No fees for freedom of information requests says Dutch Supreme Court
Municipalities can only charge fees for personal services and responding to a freedom of information request is not such a service because it serves a common good.
That is the conclusion the Dutch Supreme Court reached yesterday.
In the past years municipalities often charged considerable fees for dealing with freedom of information requests in order to derail the process. RTL Nieuws refused to pay these fees and was sued by several local governments in reponse. According to De Nieuwe Reporter the municipality of Landgraaf lost its case, but Leerdam won. The Supreme Court was asked to provide clarity.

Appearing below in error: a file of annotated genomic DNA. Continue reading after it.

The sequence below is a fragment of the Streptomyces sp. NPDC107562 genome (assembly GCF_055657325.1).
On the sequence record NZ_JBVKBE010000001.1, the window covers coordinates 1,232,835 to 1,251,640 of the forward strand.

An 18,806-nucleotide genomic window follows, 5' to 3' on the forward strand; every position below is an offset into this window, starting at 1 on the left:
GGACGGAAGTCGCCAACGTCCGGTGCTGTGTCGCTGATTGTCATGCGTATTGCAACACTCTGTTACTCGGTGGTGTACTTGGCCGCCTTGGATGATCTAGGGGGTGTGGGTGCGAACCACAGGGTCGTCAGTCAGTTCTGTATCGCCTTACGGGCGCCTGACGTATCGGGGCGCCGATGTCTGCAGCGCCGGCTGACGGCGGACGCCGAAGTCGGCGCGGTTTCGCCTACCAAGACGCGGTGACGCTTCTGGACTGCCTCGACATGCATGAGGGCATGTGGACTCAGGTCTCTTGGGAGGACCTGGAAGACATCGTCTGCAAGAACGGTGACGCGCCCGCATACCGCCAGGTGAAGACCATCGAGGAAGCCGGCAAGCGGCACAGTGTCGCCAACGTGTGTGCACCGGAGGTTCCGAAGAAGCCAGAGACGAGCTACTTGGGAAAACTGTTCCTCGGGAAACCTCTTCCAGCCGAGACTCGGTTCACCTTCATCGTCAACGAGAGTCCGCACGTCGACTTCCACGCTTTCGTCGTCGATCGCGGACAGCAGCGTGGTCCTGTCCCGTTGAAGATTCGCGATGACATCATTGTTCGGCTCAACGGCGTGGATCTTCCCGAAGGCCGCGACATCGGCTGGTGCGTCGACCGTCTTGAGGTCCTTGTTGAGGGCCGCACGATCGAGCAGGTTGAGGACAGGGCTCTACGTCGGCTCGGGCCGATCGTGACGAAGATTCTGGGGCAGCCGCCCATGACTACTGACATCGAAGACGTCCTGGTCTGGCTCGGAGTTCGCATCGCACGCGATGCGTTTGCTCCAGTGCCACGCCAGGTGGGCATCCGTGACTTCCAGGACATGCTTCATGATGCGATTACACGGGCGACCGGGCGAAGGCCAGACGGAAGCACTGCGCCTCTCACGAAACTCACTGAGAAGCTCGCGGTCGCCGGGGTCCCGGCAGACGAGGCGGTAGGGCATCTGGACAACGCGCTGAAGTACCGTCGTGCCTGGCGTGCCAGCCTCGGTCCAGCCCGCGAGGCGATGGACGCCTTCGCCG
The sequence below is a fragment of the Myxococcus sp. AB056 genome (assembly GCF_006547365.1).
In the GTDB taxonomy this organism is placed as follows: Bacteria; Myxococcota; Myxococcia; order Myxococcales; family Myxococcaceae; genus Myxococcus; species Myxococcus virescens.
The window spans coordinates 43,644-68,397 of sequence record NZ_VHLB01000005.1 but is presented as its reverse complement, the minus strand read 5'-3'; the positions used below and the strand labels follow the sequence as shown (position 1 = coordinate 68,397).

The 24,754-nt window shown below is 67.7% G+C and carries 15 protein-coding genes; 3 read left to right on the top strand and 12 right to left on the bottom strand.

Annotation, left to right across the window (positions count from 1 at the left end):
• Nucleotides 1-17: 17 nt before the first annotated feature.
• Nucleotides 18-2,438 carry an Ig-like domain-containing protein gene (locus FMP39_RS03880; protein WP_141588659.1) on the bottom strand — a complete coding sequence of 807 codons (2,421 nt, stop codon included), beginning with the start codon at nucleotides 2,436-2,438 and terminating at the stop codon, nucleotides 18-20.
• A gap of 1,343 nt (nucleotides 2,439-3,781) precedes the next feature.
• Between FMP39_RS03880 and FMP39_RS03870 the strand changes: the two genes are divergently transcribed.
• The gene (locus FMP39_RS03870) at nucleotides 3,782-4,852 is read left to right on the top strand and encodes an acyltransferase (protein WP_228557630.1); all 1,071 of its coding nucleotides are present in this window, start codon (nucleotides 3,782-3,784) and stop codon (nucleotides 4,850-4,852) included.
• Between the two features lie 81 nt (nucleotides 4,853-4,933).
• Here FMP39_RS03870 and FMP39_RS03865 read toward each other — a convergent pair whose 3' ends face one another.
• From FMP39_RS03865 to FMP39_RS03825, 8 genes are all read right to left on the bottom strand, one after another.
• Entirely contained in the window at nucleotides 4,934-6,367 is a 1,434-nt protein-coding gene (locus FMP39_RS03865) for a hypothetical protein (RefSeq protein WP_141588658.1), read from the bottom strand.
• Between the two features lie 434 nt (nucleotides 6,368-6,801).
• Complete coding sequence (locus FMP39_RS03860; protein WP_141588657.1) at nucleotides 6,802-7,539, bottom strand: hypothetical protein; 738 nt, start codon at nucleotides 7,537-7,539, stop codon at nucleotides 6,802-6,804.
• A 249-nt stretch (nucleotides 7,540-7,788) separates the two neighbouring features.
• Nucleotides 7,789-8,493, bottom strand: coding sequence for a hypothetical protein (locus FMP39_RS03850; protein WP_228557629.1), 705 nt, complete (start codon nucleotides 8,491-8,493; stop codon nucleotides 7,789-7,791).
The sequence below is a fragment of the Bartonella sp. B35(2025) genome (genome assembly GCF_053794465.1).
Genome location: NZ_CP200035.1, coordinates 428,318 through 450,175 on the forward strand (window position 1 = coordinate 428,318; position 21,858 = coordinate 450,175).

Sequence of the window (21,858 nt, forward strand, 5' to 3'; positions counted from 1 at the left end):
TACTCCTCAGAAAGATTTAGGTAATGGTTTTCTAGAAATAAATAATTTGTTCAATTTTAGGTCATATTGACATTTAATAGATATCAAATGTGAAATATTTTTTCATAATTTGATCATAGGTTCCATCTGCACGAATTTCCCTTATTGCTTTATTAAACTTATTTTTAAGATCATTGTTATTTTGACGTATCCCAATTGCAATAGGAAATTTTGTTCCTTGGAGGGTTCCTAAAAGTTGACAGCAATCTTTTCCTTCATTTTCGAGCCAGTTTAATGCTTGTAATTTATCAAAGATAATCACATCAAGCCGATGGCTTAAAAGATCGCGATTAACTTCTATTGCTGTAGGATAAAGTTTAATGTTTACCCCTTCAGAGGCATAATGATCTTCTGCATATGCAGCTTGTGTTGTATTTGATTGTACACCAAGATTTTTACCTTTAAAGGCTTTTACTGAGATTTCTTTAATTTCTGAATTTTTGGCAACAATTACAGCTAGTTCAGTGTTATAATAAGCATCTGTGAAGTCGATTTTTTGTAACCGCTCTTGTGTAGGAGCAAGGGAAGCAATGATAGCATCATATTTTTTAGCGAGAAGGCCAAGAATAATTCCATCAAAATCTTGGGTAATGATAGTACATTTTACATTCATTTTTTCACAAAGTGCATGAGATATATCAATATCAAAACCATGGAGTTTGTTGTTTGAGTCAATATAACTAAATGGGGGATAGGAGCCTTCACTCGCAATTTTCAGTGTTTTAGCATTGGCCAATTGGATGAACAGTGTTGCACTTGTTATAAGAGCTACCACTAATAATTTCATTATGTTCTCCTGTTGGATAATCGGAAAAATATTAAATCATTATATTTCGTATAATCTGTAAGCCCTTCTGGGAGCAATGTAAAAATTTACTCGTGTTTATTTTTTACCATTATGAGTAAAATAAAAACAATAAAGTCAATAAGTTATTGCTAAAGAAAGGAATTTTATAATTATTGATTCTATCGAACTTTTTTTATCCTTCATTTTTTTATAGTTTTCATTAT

Municipalities can still charge fees for the form in which it responds to a freedom of information request (WOB-verzoek in Dutch), i.e. for photocopies and such. The Supreme Court made a point of mentioning this even though nobody had contested the issue.
Reporter Brenno de Winter sees the verdict as a starting point to get his money back: “It took me hundreds of hours to get rid of these fees. This lost time represents a lot of money to a freelancer like me. I am going to ask back fees that I had already paid and charge the municipalities for the time I lost. [...] I am also studying options to criminally charge four civil servants because they threatened me with costs [of up to 30,000 euro] if I were to persevere with my information requests.”
De Winter was declared Journalist of the Year 2011 by the Dutch Association of Journalists NVJ because of his scoops concerning the bad security of both the OV transport card and government websites.